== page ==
Some interesting treatments include doing lipid emulsion therapy and giving them Physostigmine. There is some debate in using this medication because it can cause some nasty side effects; so some studies suggest that the best treatment should be supportive measures, lots of bicarb and hypertonic saline. 

12 lead

https://www.ncbi.nlm.nih.gov/pmc/articles/PMC4251236

This 12 lead (below) was taken in a patient experiencing a benadryl overdose. You see a wide complex tachycardia. Now if you remember from my lecture on TCA overdoses, you need to look at aVR because it is key. The prominent R wave in aVR suggests sodium blocker toxicity and should help narrow your diagnosis. This patient was given several of the treatments I mentioned earlier, but when they gave two boluses of IV lipid emulsion, the QRS narrowed quickly!

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https://www.ncbi.nlm.nih.gov/pmc/articles/PMC4251236

Recap

So what is the number one thing to remember with any patient? You manage their ABCs. The Jackson 5 should be playing in your head on repeat! Next, please take a thorough history. Ask questions. Next obtain a 12 lead. A 12 lead is one of the cheapest and also one of the most important tools we have in our utility belt. If you’re able to see a wide complex tachycardia with a prominent R wave in aVR, think some kind of sodium channel toxicity. Diphenhydramine overdoses can also cause brugada like morphologies on the 12 lead.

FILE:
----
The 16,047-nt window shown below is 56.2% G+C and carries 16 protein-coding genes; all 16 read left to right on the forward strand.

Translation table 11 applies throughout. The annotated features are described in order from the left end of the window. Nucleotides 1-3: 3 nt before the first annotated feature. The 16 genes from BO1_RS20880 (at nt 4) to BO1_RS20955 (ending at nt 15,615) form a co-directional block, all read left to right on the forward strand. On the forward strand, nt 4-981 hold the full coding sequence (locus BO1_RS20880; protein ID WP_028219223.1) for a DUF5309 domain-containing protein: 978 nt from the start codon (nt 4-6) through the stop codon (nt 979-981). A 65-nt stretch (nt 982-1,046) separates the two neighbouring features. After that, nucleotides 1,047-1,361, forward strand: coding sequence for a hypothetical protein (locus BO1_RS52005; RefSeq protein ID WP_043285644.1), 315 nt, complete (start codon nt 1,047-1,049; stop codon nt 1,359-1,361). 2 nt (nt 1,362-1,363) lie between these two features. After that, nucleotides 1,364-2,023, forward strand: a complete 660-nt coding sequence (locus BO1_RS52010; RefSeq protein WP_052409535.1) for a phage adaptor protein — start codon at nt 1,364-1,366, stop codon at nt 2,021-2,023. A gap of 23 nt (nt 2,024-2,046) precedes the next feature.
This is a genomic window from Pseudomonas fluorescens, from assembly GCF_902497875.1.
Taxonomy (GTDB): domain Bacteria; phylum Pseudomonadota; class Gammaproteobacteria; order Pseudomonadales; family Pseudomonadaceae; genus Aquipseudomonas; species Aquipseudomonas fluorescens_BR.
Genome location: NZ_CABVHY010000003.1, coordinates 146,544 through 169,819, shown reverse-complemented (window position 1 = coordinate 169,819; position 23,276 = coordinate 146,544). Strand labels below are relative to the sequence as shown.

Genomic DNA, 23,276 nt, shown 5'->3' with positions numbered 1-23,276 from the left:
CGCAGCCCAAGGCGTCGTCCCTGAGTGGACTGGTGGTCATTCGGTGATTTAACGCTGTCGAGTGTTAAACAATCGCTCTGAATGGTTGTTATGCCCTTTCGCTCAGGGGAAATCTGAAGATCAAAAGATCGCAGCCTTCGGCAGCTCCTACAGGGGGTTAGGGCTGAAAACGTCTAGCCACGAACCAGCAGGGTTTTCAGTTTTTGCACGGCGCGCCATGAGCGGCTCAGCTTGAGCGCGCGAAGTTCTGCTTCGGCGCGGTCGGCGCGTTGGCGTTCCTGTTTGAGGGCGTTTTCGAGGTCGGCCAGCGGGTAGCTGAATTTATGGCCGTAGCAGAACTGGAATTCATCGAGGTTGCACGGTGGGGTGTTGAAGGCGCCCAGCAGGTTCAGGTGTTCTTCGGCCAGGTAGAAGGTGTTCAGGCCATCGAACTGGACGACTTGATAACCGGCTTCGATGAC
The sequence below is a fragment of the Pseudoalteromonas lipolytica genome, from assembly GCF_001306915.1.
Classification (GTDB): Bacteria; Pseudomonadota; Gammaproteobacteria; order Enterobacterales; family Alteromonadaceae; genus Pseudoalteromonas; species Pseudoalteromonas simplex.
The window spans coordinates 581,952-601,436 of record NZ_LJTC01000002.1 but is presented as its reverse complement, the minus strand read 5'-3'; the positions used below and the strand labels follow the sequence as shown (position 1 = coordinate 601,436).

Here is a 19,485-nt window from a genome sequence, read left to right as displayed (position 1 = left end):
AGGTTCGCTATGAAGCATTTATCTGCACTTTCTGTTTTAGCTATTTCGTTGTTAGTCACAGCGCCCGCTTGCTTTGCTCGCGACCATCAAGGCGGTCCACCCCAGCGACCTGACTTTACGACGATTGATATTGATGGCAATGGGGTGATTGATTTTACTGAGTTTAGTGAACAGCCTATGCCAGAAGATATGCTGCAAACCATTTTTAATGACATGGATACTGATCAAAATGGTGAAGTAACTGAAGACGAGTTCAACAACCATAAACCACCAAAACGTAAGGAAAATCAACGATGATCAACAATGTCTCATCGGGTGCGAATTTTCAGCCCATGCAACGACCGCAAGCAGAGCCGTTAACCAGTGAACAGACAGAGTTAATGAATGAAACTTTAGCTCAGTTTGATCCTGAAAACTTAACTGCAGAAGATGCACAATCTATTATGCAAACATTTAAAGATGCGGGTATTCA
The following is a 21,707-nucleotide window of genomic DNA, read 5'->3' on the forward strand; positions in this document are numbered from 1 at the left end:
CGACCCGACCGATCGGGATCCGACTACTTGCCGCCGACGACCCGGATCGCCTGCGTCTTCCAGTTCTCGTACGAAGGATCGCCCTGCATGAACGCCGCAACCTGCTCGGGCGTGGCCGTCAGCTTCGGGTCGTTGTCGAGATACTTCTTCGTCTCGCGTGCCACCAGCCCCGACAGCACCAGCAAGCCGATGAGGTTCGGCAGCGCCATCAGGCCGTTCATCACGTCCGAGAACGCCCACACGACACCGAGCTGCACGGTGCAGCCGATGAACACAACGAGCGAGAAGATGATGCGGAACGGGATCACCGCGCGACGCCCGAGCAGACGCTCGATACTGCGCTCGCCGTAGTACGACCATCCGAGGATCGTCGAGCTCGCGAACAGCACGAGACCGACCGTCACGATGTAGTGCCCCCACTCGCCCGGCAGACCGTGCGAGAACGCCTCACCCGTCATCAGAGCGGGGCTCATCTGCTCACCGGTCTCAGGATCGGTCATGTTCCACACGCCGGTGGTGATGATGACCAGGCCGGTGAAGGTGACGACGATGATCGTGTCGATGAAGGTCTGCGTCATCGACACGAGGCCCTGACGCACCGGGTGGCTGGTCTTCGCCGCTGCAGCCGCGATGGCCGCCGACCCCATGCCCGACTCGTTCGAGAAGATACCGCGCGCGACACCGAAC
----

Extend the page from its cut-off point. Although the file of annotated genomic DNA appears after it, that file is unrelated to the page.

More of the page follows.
Brugada Syndrome: Practice Essentials, Background, Pathophysiology
https://emedicine.medscape.com/article/163751-overview

And what do we do for these patients? Give some bicarb. The QRS complex should pretty much narrow before your eyes. If they start doing the shakes, slam them with a benzo of your choosing! They go into tdp due to a long QTc (over 500ms)? Give some magnesium.

And finally, maybe, just maybe, lipid emulsion therapy should be in the back of your mind when treating these patients. There are more studies coming out about its efficacy in treating not just antihistamine overdoses, but other overdoses. There could be a lipid emulsion therapy post coming soon (foreshadowing). Medicine is all about baby steps. Always keep learning because medicine constantly changes.  

This site is meant to be used for educational use only. We strive to push evidence based medicine with no bias to help you obtain all the important information. You should always follow your protocols that have been set in place

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References

Abdi, A., Rose, E., & Levine, M. (2014, September 19). Diphenhydramine Overdose with Intraventricular Conduction Delay Treated with Hypertonic Sodium Bicarbonate and IV Lipid Emulsion. Retrieved September, 2020, from https://www.ncbi.nlm.nih.gov/pmc/articles/PMC4251236/

Holger, J. S., Harris, C. R., & Engebretsen, K. M. (n.d.). Physostigmine, sodium bicarbonate, or hypertonic saline to treat diphenhydramine toxicity. Retrieved September 14, 2020, from https://pubmed.ncbi.nlm.nih.gov/11824763/